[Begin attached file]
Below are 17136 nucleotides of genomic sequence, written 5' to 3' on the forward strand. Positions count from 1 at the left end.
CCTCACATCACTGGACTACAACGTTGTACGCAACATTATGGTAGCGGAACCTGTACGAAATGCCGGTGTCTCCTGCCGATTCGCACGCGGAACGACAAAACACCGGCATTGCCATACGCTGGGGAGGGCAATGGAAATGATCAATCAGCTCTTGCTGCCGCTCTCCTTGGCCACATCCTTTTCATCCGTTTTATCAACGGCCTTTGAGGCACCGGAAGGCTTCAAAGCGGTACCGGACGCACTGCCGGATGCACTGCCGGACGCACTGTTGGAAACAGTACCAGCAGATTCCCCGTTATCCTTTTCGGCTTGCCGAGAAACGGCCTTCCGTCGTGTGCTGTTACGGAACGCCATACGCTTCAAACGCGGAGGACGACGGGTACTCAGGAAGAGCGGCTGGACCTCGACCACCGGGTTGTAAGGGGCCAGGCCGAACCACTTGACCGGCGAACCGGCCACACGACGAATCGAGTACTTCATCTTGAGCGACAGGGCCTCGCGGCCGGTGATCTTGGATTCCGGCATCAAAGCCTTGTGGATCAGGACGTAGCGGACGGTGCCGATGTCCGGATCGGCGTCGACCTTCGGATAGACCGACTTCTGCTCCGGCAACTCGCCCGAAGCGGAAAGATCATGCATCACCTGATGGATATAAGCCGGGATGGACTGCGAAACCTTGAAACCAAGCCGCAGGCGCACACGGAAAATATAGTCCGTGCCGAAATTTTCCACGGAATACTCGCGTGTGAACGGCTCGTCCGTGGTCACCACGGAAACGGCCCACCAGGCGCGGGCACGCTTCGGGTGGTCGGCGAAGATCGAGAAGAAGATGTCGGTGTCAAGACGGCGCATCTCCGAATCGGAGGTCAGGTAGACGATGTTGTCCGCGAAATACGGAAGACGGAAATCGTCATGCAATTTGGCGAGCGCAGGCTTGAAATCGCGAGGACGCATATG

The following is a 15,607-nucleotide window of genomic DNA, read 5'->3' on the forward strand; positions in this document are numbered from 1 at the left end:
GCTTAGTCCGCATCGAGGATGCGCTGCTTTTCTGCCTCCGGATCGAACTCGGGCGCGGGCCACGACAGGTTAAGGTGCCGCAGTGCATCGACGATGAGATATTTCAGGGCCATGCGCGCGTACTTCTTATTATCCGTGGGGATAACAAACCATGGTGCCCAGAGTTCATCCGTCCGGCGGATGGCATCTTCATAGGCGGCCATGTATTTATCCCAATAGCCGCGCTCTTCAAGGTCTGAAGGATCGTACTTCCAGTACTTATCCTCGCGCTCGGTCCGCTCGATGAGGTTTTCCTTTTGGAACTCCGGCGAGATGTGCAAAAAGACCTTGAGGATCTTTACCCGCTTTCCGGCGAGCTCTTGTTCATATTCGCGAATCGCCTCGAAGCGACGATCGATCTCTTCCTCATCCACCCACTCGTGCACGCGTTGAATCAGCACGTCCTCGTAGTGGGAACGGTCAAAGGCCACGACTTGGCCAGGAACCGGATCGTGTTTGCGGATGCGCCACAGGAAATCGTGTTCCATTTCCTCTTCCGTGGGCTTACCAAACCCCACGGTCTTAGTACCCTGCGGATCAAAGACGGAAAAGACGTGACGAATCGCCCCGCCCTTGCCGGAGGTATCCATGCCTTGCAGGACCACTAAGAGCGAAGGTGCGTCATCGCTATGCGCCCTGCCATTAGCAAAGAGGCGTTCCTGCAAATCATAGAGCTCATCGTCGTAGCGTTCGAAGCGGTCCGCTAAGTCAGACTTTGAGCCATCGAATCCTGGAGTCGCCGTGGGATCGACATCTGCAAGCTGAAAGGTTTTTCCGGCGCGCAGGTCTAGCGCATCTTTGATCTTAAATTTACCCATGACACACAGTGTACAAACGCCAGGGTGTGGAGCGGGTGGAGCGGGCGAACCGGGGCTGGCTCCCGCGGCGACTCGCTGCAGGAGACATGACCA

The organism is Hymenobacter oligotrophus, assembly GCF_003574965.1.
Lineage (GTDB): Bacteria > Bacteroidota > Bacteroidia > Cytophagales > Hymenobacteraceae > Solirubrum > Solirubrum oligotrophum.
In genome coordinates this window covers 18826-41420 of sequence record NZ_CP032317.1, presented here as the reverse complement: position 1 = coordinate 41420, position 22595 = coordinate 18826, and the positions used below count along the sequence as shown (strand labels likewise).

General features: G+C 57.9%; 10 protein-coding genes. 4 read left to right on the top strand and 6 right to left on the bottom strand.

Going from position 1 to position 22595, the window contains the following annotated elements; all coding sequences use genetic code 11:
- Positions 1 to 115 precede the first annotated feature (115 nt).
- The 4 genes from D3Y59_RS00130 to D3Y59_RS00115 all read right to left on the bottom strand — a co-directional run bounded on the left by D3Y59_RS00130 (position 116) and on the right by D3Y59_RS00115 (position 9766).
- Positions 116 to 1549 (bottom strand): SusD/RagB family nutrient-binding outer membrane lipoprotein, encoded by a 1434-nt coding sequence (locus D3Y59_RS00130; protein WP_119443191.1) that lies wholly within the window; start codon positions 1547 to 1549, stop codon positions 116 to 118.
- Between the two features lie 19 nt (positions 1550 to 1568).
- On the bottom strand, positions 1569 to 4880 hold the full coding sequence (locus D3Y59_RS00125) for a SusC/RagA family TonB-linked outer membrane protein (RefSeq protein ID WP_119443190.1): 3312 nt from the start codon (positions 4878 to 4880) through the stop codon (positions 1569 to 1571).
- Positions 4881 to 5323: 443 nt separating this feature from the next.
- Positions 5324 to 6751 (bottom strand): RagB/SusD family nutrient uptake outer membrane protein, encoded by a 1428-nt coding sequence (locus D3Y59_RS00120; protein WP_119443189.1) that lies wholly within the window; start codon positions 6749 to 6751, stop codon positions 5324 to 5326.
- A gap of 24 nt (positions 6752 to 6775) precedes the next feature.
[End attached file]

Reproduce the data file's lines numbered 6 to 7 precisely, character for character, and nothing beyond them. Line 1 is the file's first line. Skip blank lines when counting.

Lineage (GTDB): Bacteria > Bacteroidota > Bacteroidia > Cytophagales > Hymenobacteraceae > Solirubrum > Solirubrum oligotrophum.
In genome coordinates this window covers 18826-41420 of sequence record NZ_CP032317.1, presented here as the reverse complement: position 1 = coordinate 41420, position 22595 = coordinate 18826, and the positions used below count along the sequence as shown (strand labels likewise).